My grandmother used to bake a multitude of different cookies. I remember that she would make hard-boiled-egg cookies and insist that they were from an old German recipe and would make the best crumbs of any cookie (which she would use for the crust of cheesecake). I was young and never really thought much about this until I came across a recipe from the Second Edition of the Neighborhood Cookbook, published by the Council of Jewish Women, Portland, Oregon (1914). The recipe was named simply German Cookies.
(Which makes sense to me, as my Grandmother was a stout, stern German woman.) However, the concept of using hard-boiled eggs in cookies has an unclear origin. I am still looking for the history on it.
German Cookies (Council of German Women Recipe)
Yolks of one dozen hard-boiled eggs, one and one-half pounds butter, one-half pound granulated sugar. Enough flour to make a nice soft dough, two teaspoons of baking powder (mix with flour), one teaspoon lemon extract. Cream the butter and sugar; then add the grated yolks of the eggs; then two raw eggs, and lastly, flour, and flavoring. Roll out quite thin. Cut into different forms, and bake in moderate oven until golden brown.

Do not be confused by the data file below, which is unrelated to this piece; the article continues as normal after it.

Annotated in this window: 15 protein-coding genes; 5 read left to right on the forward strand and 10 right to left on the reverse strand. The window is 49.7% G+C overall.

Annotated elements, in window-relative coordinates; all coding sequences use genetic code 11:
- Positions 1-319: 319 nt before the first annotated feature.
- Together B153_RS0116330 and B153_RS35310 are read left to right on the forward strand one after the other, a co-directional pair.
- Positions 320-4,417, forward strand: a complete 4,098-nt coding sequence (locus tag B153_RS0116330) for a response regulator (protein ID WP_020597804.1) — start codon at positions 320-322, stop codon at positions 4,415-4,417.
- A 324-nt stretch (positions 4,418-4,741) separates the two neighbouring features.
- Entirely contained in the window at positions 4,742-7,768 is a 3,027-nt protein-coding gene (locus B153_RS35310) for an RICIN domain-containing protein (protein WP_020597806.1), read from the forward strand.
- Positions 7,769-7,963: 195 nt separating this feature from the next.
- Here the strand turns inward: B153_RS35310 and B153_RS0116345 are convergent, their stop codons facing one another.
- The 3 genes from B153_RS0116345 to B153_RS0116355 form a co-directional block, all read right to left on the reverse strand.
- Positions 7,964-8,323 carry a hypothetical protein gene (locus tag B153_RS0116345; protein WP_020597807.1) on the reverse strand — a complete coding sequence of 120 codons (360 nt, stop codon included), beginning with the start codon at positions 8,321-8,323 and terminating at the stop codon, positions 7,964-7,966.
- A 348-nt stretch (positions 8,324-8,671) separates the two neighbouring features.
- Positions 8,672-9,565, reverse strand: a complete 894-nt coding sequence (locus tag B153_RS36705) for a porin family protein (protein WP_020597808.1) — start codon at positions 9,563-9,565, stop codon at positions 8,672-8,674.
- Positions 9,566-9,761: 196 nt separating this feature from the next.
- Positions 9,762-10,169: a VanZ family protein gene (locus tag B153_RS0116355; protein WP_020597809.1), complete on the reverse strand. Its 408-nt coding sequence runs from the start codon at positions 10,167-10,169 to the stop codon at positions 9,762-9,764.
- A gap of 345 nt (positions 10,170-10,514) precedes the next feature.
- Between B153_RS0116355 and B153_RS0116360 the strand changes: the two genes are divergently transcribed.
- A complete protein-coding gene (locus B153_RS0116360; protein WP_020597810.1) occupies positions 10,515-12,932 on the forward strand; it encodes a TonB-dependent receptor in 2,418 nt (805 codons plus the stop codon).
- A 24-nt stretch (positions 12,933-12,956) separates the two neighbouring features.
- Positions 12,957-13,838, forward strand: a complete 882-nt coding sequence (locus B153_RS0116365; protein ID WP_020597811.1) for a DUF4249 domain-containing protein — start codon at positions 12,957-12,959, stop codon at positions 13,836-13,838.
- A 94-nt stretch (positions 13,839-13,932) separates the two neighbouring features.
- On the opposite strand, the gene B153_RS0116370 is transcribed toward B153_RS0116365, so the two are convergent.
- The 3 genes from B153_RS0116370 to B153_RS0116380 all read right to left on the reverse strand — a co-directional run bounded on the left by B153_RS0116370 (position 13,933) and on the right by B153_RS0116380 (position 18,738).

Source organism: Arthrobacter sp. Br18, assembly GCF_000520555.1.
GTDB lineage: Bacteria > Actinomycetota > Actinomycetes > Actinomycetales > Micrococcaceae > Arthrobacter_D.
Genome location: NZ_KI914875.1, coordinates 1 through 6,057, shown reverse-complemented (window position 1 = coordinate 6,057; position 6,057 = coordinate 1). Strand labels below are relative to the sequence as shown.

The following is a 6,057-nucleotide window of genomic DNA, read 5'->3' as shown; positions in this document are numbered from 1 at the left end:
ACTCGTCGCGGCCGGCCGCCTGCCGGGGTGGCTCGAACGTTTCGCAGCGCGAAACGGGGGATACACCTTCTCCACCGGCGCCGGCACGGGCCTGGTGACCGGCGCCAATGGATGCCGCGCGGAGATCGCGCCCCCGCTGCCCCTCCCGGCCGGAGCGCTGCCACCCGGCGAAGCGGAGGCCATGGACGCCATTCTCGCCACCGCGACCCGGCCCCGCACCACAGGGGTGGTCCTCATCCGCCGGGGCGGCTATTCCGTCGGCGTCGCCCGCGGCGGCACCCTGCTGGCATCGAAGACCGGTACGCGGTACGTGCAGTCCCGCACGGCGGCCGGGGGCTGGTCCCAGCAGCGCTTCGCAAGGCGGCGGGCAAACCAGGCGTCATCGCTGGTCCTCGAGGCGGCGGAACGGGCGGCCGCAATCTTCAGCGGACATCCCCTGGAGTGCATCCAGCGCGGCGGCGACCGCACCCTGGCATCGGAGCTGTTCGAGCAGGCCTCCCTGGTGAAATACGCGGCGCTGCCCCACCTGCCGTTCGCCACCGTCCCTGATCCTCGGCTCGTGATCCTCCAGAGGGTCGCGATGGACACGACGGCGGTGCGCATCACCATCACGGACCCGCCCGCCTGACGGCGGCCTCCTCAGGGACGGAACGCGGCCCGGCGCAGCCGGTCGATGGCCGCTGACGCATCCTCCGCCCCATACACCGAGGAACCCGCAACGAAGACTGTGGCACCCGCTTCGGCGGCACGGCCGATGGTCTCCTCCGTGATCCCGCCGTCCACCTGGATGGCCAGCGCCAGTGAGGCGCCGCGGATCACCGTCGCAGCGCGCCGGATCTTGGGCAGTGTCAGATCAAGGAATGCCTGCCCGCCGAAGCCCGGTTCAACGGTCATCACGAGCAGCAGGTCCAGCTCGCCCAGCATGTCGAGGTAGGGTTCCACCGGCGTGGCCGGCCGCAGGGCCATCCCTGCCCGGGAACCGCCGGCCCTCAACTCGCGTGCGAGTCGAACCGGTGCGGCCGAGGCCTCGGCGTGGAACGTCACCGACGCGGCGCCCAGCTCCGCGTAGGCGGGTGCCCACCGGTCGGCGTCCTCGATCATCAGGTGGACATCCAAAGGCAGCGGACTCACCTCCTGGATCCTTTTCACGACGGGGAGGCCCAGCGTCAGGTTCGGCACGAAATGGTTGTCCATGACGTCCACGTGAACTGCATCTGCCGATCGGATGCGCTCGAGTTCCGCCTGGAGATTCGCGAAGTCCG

I’ve run across other hard-boiled-egg cookie recipes in European cookbooks. The Polish have cookie recipes that use hard-boiled-egg yolks. The kruche ciasto Polskie (Polish crumbly dough) is used for cookies and tart shells. There are also numerous Italian cookie recipes that use hard-boiled eggs.
They only sound weird.
Cookbooks from the 1940s had a great variety of hard-boiled-egg cookies. They seem to have evolved into something of a dinosaur in recent editions of standard cookbooks. I’m not sure why. Hard-boiled-egg cookies are delicious.
Hard-Boiled-Egg Spritz Cookies
- 1 cup unsalted butter
- ½ cup sugar
- 3 hard-boiled-egg yolks
- 1 teaspoon vanilla extract
- 1 teaspoon milk
- 2 cups flour
Cut cold butter into small pieces with knife. Work into sugar until crumb-like. Mash egg yolks with fork, and work into crumbs. Add vanilla and small amount of milk. Mix in flour. This dough will be dry but will hold together when squeezed. It should not be crumbly. (If it does not hold together, add few more drops of milk.) Press or shape as desired. Bake in 400-degree oven 6 to 9 minutes or until set but not overly browned.
- 2 egg yolks, raw
- 2 hard-boiled-egg yolks
- ½ cup sugar
- 1 teaspoon almond extract
- ½ pound unsalted butter
- 1½ cups flour
- 2 egg whites
- decorator’s sugar
Mash hard-boiled-egg yolk with fork. Add raw yolks to hard-boiled yolks. Add sugar and almond extract, and mix together. Blend in butter, and add flour. Dough will be dry and firm. If it does not hold together and is too crumbly, add another raw yolk (although that might require more flour for the right consistency). Refrigerate dough several hours to chill thoroughly. Roll dough into thin ropes about 7 inches long. Twist ends together to form circle with ends overlapping. Brush with egg white, and sprinkle on decorator’s sugar. Bake in 350-degree oven 6 to 8 minutes or until just set but not browned.
I used to make these with our next door neighbor’s grandmother they were in the 1972 or so Beth El Synagogue Cookbook, Cherry Hill, NJ.